March said last week that their intentions were misconstrued after the letter became public. All are supporters of the library and see it as a valuable resource for the community, he said, but they took issue with the imagery on the covers of the two books and were concerned it would offend some patrons. One book jacket shows two boys kissing; the other features an illustration of two nude women.

“I don’t think any of us were trying to push an anti-gay agenda. There were a couple of visually provocative images and we were asking if they’d reconsider that in the display,” said March, whose mother was a librarian. “I wasn’t asking for book banning.”


Mary Ann Fournier, the adult services librarian, prepares the June display each year to highlight LGBTQ Pride Month. She grew up in town and was surprised by the reaction to the books in the banned book display.

“I never thought, ever, that this would be something I would have to deal with,” she said. “This town, in general, can be forward-thinking, and it was proved to us by the amount of town support we’ve gotten and are still receiving.”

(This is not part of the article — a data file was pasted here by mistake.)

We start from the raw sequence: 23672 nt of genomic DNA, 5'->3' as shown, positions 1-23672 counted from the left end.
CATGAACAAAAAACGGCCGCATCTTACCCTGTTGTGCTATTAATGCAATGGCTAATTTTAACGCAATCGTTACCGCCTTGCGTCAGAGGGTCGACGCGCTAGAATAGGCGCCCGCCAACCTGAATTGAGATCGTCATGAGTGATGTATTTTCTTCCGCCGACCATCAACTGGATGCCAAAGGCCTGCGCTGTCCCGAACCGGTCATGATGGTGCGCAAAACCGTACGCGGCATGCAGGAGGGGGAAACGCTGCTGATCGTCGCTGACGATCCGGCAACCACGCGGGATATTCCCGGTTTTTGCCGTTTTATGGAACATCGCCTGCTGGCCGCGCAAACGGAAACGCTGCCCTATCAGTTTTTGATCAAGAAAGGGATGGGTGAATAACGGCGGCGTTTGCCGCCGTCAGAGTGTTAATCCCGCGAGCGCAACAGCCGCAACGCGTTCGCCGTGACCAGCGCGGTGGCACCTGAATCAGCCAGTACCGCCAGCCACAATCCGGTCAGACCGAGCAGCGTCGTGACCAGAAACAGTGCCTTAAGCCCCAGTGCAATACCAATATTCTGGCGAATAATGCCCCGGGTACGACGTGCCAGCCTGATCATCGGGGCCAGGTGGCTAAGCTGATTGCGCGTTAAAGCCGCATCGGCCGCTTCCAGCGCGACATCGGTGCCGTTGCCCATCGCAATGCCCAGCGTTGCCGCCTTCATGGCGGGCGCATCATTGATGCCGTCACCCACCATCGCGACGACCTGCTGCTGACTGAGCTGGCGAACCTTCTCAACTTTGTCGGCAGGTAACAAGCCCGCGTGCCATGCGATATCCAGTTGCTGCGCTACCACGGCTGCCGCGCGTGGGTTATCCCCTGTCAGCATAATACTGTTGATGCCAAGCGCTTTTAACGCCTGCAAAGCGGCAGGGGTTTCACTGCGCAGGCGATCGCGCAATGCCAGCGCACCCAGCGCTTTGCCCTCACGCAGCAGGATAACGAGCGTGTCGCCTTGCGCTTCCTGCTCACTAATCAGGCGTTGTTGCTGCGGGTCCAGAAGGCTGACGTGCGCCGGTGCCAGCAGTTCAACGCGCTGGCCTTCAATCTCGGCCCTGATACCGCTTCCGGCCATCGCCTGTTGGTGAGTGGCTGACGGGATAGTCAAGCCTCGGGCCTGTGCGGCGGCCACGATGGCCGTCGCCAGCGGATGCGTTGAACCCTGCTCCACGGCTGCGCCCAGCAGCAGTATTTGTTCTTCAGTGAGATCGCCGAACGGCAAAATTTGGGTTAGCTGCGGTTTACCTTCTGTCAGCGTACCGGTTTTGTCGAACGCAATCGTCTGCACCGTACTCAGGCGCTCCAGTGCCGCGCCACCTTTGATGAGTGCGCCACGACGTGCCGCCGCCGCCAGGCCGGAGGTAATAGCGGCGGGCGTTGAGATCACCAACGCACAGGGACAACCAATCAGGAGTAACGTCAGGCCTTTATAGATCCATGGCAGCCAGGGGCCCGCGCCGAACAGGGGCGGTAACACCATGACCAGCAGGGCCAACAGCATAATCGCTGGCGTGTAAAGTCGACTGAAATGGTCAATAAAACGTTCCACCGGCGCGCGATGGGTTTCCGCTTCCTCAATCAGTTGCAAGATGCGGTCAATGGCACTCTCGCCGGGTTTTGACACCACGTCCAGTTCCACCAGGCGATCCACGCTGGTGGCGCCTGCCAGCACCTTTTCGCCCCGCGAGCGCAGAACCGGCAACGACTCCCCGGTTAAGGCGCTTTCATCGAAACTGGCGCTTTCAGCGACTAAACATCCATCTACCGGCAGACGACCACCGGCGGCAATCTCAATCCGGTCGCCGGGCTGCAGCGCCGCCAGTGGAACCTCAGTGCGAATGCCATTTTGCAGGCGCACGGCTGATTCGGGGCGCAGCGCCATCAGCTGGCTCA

After the meeting, the librarians received hundreds of emails – from both locals and people far outside Rumford – expressing support for their work and congratulating them and the trustees for standing up for free speech.

“The whole meeting had a positive effect,” Butler said. “I think we sparked dialogue among people who live here who didn’t know there is a strong gay community in this area. We had some good results in connecting people.”

Two of the pastors who signed the letter are regular patrons of the library, and the staff enjoys seeing them when they visit, Fournier said. Pearson and Thacker did not respond to a reporter’s phone calls last week.

“Afterwards, people acted like it never happened and it was business as usual,” Fournier said.



In February, interim Town Manager Scott Cole began fielding calls from a Dixfield resident who was upset with a number of things at the library, including the monthly displays. Unable to explain to that person how the displays were compiled, Cole said he asked Butler for an explanation.